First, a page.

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Will Geert Wilders win the Dutch election? Latest polls for the Netherlands election 2017

http://www.express.co.uk/news/politics/754516/Dutc | Monday, 13 March 2017 Source: Source: Express


The anti-Islam leader of the Dutch far-right Party for Freedom (PVV) had been riding high on a wave of populism and looked on course to win.

But the populist has now lost his clear lead in the polls, putting him behind the current Prime Minister Mark Rutte with only a few days to go.

A weekly poll in early March predicted that the PVV would win 25 seats, just one seat more than Mr Rutte's People’s Party for Freedom and Democracy (VVD).

But the latest poll, published today, found that the VVD has overtaken the PVV, which is now only expected to win 22 seats.

Geert Wilders Getty

Geert Wilders is the leader of the anti-Islam Party for Freedom (PVV)

The Dutch Polling Indicator, which combines Dutch polls, shows that the VVD is in the lead before the election on Wednesday.

Its latest poll average put the VVD at 16 per cent, three percentage points ahead of the PVV at 13 per cent.

Mr Wilders' election would be the latest blow for Europe’s liberal order in the wake of the Donald Trump’s victory and the Brexit vote.

He has pledged to close the Netherlands’ borders, shut down mosques and leave the euro and EU if he gets into power.

Piel.nl

This is the latest weekly poll ahead of the Dutch election on Wednesday

Peilingwijzer

This is the latest prediction from the Dutch Poll Indicator

In January Rem Korteweg, senior research fellow at the Centre for European Reform (CER), believes that there is an 80 per cent chance that the Mr Wilders will win.

He said: “We have to take the polls with a grain of salt, but Wilder has really been able to create a significant lead over the past two months.”

But Mr Korteweg said Mr Wilders will not become Prime Minister because the other Dutch parties are not willing to form a coalition with him.

He added: “The result of that is going to be a political mess after the election. Wilders will claim that he has the will of the people.

“But there are very few - if any parties - that will go into Parliament with him.”

Dutch Prime Minister Mark Rutte ruled out a coalition between his People’s Party for Freedom and Democracy (VVD) and the PVV.

The latest weekly poll shows that Mr Wilders is set to win 29 of the 76 seats needed to form a coalition government. The poll found the VVD is on course to win just 25.

Who is Geert Wilders? The life of Holland's Party for Freedom leader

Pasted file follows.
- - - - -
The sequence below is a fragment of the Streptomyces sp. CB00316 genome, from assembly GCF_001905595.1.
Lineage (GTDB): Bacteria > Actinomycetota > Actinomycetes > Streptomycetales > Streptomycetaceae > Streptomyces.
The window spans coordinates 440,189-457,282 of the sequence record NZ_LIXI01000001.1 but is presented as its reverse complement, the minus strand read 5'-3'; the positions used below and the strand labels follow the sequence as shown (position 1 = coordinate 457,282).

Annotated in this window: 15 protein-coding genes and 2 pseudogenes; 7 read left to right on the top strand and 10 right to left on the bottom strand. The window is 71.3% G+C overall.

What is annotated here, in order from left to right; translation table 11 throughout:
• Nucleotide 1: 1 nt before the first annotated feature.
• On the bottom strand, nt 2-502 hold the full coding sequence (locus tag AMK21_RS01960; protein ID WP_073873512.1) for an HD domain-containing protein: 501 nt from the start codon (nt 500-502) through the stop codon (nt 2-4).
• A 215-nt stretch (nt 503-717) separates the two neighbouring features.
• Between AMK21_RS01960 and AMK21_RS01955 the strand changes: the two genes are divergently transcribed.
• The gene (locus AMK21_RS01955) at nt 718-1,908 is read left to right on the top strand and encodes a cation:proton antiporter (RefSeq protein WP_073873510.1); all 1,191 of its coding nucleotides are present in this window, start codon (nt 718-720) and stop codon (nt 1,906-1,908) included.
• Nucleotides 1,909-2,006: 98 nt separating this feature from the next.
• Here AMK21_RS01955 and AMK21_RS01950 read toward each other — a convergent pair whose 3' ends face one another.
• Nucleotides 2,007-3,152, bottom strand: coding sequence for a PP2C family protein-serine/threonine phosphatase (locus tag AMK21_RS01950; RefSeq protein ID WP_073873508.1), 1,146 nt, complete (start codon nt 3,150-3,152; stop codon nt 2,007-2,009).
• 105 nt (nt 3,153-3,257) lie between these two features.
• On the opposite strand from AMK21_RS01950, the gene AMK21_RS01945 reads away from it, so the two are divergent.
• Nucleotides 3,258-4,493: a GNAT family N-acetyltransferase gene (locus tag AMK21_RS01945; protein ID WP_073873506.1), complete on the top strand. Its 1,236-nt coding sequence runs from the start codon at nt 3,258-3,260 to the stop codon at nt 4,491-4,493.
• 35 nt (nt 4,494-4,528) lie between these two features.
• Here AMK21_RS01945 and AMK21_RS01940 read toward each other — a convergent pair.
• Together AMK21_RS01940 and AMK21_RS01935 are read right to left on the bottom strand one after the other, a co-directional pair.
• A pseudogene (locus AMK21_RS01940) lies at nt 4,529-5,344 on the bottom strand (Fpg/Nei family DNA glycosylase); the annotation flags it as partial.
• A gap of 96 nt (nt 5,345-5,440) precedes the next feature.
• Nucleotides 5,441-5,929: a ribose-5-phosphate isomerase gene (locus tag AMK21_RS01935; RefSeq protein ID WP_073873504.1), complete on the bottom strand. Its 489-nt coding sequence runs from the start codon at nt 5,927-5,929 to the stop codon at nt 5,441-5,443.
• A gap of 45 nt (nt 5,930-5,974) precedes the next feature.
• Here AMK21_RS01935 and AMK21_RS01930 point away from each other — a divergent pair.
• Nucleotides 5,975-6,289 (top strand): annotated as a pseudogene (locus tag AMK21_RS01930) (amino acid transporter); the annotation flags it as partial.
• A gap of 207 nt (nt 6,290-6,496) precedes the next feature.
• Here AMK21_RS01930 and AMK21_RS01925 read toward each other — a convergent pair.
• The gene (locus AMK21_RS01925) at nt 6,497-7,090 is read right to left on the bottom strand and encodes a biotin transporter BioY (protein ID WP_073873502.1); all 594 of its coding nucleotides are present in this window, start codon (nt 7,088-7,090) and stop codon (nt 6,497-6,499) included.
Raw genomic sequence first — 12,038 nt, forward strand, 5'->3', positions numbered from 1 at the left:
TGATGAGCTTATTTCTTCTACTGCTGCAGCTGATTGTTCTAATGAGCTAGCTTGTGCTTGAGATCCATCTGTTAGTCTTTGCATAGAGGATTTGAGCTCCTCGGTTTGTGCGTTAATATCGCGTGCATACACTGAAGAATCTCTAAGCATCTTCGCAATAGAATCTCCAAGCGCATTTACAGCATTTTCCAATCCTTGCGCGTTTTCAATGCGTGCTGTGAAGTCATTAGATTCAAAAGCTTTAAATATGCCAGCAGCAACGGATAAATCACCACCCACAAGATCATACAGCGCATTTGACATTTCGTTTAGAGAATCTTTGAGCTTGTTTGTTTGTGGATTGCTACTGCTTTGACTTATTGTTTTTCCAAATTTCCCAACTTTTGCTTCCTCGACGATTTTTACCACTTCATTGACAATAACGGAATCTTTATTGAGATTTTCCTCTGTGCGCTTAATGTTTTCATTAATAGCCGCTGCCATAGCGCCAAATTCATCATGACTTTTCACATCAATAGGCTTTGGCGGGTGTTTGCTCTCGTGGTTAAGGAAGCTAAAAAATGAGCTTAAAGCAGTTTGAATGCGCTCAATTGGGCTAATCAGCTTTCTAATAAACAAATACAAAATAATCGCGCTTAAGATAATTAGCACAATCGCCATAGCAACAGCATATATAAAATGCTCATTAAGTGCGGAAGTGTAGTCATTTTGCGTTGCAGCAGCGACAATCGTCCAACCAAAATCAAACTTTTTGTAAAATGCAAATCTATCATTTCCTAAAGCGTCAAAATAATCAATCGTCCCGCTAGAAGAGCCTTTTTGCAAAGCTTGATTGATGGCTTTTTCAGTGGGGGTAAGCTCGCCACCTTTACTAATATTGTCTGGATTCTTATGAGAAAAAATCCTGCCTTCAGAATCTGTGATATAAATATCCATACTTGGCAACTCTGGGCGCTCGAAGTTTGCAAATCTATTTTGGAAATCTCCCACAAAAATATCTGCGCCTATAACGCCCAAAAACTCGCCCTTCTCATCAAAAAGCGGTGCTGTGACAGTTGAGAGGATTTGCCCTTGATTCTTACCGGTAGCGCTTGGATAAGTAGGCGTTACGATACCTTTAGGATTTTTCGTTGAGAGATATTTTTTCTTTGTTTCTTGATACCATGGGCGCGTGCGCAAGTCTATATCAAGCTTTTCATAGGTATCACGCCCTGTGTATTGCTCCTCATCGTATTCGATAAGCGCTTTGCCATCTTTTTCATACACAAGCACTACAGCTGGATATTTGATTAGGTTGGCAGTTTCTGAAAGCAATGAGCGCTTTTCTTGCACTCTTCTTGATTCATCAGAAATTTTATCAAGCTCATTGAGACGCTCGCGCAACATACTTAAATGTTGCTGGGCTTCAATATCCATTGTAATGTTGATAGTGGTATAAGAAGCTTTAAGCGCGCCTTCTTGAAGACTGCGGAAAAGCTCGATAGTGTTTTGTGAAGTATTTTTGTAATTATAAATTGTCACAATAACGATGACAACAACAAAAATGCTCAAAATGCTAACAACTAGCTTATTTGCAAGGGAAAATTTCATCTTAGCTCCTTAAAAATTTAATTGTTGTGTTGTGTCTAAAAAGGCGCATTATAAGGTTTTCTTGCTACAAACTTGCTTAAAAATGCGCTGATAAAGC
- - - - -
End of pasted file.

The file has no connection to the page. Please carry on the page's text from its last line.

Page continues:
Wed, February 8, 2017

Known as the 'Dutch Donald Trump'

Play slideshow Originally from Venlo in the south-eastern Netherlands, Mr Wilders moved to Israel in 1981 after graduating from secondary school. AFP/Getty Images 1 of 13

Originally from Venlo in the south-eastern Netherlands, Mr Wilders moved to Israel in 1981 after graduating from secondary school.

Mr Korteweg warned that Mr Wilders’ victory could lead to a long drawn-out coalition process, eventually resulting an unstable coalition.

“It creates a political problem because the alternative coalition will in all likelihood include no less than five parties,” he said.

He said that it is not inconceivable that the coalition could fall apart soon after, sparking fresh elections in the Netherlands.

Mr Wilders’ anti-Islam and Eurosceptic rhetoric is resonating with Dutch voters due to the migrant crisis, the terror threat in Europe and ongoing eurozone woes.

WHAT HAPPENS IF GEERT WILDERS WINS?

Getty

Geert Wilders cuts a star, supposedly representing his country, from an European flag in 2014

Piel.nl

The weekly poll from late February showed the PVV was set to win 29 seats, four more than the VVD

Mr Korteweg said: “He runs on an anti-establishment ticket but he’s actually as establishment as Dutch politicians come.

“He’s adept and comfortable at making the anti-establishment point because he has been making it for the last 15 years.”

Mr Rutte has also faced criticism for his handling of a referendum in which the Dutch voters rejected a EU pact with Ukraine in April 2016.

Meanwhile, support for the Labour Party (PvdA) has collapsed after governing in coalition with the VVD since 2012.

Other key political parties are the green party GroenLinks, Democrats 66 (D66), the Socialist Party (SP) and 50PLUS, which represents pensioners’ interests.


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